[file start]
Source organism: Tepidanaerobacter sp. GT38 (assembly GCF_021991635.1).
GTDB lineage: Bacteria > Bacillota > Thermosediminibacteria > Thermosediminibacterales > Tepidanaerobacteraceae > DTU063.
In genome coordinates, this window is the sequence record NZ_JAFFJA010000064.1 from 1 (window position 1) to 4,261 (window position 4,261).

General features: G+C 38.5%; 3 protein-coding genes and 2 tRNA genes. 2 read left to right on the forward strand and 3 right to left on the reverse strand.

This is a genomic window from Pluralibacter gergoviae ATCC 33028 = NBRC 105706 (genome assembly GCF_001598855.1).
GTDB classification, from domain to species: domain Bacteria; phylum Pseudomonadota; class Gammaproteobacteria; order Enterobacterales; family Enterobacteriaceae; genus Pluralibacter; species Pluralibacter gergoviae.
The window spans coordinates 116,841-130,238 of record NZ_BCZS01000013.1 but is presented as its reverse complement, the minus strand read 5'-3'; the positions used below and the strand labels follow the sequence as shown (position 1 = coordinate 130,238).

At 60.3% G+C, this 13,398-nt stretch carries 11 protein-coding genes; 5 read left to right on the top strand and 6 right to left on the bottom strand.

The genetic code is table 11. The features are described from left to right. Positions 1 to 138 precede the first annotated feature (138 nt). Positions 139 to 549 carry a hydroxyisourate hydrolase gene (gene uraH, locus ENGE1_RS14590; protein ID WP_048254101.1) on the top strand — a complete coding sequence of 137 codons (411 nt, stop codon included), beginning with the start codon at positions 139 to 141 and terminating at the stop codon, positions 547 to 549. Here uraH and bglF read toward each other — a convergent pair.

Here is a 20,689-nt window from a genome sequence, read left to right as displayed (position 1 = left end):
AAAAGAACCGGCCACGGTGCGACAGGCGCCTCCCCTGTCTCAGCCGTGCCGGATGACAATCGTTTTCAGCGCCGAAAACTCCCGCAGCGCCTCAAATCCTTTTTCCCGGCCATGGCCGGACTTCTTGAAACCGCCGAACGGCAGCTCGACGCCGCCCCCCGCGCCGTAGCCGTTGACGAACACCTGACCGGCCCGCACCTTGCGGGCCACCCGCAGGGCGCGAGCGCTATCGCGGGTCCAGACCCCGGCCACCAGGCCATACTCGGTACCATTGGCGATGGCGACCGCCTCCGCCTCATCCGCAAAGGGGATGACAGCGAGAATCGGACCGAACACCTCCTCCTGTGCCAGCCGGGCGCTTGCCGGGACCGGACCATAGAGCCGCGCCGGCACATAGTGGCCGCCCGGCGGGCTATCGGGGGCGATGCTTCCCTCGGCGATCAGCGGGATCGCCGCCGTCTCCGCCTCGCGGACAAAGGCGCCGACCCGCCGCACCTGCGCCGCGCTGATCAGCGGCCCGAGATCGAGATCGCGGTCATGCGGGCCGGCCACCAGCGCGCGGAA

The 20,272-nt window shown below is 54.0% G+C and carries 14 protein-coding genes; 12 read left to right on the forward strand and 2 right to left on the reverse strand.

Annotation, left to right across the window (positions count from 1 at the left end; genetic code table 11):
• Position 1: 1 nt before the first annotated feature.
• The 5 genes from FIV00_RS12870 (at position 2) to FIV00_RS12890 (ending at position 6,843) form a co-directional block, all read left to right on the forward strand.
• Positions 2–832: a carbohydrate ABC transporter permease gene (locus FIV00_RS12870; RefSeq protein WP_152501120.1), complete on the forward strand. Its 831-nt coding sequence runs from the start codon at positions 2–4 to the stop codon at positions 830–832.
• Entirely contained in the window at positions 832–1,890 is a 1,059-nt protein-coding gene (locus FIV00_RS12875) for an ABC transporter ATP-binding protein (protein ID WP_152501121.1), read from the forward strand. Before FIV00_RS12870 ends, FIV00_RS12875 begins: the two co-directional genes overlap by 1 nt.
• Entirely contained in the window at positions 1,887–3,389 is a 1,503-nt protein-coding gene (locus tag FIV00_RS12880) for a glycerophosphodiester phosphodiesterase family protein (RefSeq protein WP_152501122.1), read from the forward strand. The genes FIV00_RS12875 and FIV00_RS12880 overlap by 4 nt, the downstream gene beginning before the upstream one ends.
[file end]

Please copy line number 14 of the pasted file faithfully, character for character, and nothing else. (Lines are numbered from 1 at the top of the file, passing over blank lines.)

• Position 1: 1 nt before the first annotated feature.